What is High IV in Options and How Does it Affect Returns?

As you have learned from previous posts, trading options is buying the ability to buy or sell a stock at a certain strike price.  A call option means you are bullish on the stock and a put option means you are bearish on the stock.  Stocks can naturally move up and down on their own depending on certain market conditions, and under those natural market conditions you can trade options and make a nice profit.

High IV (or Implied Volatility) affects the prices of options and can cause them to swing more than even the underlying stock. Just like it sounds, implied volatility represents how much the market anticipates that a stock will move, or be volatile. A stock with a high IV is expected to jump in price more than a stock with a lower IV over the life of the option.

In this post, I want to cover some of the risks behind buying options with a high volatility.  A strategy that many traders use (maybe knowingly or unknowingly), but not one I would recommend, especially for beginners.

When I first got into options, I remember thinking, “Wow, trading options will be like shooting fish in a barrel around earnings time.”  While there are opportunities at these times, please keep in mind its not always that easy!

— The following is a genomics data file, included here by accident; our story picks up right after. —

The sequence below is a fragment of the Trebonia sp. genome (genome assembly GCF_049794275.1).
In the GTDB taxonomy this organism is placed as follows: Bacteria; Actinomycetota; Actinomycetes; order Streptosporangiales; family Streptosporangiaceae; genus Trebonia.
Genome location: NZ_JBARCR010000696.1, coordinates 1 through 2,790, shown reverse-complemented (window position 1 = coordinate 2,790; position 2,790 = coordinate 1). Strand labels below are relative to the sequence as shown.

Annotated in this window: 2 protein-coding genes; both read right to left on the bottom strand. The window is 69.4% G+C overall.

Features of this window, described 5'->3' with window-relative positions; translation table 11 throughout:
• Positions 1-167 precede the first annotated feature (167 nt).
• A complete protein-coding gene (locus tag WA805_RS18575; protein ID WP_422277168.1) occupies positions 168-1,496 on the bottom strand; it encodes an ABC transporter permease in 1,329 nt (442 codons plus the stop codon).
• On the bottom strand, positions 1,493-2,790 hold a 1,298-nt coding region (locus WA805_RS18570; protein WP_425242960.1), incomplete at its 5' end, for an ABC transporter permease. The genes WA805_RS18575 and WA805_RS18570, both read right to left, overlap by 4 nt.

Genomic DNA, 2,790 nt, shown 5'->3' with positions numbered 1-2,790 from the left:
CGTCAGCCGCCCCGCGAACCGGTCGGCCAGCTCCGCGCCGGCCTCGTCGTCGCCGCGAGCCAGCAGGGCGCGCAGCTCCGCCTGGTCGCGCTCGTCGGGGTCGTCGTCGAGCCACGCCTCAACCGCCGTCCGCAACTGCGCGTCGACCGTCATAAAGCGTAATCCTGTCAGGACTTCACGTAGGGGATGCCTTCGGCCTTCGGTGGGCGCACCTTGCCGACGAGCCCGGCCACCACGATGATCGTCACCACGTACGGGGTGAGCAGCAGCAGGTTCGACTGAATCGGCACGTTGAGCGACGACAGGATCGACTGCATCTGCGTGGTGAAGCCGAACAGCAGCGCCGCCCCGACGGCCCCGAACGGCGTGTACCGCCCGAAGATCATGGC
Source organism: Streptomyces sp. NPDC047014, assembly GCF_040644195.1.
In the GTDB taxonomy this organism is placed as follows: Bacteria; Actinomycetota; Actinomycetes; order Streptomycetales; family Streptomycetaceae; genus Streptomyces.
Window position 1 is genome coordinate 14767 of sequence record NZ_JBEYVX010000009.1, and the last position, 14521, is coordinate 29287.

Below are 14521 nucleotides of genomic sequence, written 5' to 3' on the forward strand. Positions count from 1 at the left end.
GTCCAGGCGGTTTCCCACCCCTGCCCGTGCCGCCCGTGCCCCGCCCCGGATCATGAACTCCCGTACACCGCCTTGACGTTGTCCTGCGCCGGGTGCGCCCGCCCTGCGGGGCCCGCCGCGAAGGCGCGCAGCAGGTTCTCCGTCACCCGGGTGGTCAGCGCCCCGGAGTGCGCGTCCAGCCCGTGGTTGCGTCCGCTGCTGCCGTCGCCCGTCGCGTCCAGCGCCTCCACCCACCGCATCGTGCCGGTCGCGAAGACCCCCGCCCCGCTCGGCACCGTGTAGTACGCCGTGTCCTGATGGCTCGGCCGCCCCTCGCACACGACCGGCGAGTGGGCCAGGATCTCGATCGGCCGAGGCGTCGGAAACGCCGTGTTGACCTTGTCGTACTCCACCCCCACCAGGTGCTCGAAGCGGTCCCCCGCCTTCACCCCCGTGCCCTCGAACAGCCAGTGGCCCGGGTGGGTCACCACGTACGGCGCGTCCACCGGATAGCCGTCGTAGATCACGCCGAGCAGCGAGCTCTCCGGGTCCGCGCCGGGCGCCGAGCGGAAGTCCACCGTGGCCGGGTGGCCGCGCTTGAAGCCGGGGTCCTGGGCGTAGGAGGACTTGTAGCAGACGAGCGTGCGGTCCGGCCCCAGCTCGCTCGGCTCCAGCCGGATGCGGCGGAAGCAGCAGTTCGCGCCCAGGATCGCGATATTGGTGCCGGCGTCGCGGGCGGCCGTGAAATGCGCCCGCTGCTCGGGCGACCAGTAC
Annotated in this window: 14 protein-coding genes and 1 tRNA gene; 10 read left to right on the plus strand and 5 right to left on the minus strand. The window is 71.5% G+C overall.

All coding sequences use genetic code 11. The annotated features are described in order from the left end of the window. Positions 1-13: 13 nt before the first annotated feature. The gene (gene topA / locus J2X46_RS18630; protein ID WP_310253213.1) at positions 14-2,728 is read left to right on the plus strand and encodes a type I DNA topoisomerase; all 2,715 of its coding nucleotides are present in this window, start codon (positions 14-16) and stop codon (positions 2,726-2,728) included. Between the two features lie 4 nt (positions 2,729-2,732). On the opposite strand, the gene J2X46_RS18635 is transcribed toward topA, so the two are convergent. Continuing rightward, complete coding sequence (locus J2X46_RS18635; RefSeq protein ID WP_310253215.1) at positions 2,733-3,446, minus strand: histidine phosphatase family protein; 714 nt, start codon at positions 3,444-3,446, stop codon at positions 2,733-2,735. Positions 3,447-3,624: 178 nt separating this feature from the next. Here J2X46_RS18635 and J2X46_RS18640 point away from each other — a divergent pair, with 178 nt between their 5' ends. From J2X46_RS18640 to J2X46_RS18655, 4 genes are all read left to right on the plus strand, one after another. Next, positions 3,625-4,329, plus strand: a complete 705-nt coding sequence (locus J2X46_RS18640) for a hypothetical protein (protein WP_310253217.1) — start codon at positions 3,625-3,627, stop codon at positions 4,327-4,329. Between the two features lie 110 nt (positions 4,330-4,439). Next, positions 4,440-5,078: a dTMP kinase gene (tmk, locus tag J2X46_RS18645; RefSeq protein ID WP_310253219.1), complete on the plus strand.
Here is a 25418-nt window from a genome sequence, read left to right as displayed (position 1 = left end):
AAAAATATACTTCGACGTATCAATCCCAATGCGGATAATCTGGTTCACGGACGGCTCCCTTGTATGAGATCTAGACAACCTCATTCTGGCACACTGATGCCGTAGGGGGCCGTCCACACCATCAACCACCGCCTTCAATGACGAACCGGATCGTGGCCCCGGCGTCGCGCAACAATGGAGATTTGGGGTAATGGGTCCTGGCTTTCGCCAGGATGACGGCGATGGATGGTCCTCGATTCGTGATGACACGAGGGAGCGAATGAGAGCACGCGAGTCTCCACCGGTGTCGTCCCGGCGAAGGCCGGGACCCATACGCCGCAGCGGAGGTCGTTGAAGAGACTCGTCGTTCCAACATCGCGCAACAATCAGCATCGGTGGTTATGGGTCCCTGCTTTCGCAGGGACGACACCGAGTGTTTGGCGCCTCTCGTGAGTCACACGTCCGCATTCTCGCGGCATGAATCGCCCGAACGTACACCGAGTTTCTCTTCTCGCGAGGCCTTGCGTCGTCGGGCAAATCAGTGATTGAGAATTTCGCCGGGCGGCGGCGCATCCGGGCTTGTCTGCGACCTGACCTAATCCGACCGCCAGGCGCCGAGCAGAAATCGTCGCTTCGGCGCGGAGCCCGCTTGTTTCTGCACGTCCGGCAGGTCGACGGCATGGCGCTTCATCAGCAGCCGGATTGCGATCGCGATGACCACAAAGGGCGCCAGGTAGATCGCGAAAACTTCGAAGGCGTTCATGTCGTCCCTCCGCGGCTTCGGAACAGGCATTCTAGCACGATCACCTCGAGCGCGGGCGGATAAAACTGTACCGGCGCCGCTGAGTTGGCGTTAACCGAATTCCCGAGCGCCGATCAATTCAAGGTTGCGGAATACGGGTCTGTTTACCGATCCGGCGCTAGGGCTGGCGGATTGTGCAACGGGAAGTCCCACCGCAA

When buying options that include the period of earnings announcements for the company, you will pay a much higher premium because the high implied volatility is already accounted for.  Why is this so risky?  I’ll try to explain with a quick example below.

High IV Example: Tesla

Let’s use Tesla (TSLA) for example, as it is a higher priced stock with fairly high implied volatility naturally.  If first quarter earnings are set to be announced on April 15th, and you buy a call option on April 10th through April 24th, you are going to pay a serious premium because the market is accounting for the high implied volatility with earnings coming. 

You could easily pay a $20 premium for an in the money call option during that period, compared to a $10 premium on the same option that expires a week before the earnings announcement.

What is the added risk with paying a high dollar premium for a call option through earnings?  In the example above, you would need the stock to go up at least $20 before you even had a chance at making any money.  Yes, we have all seen TSLA have huge jumps, but we have also seen the huge drops as well. 

What if there is an unforeseen government regulation on the automotive industry and now consumers aren’t as interested in electric cars?  What if a TSLA manufacturing plant in China is 50% behind on orders and no one is aware before the earnings call?  Your $20 premium can turn into cents on the dollar quickly, and huge losses can rack up quickly. 

In my opinion there are far too many risks of buying options with high implied volatility already accounted for on the stock.  Unfortunately, the risk does not outweigh the reward in most scenarios.

High Implied Volatility During Uncertain Economic Conditions

Another perfect example of trading options in high volatility scenarios is happening right now in front of us.  With crude demand fears stemming from the coronavirus, energy and stock markets have been down as much as 3-5% daily.  During those down days, implied volatility will go through the roof and make premiums extremely high.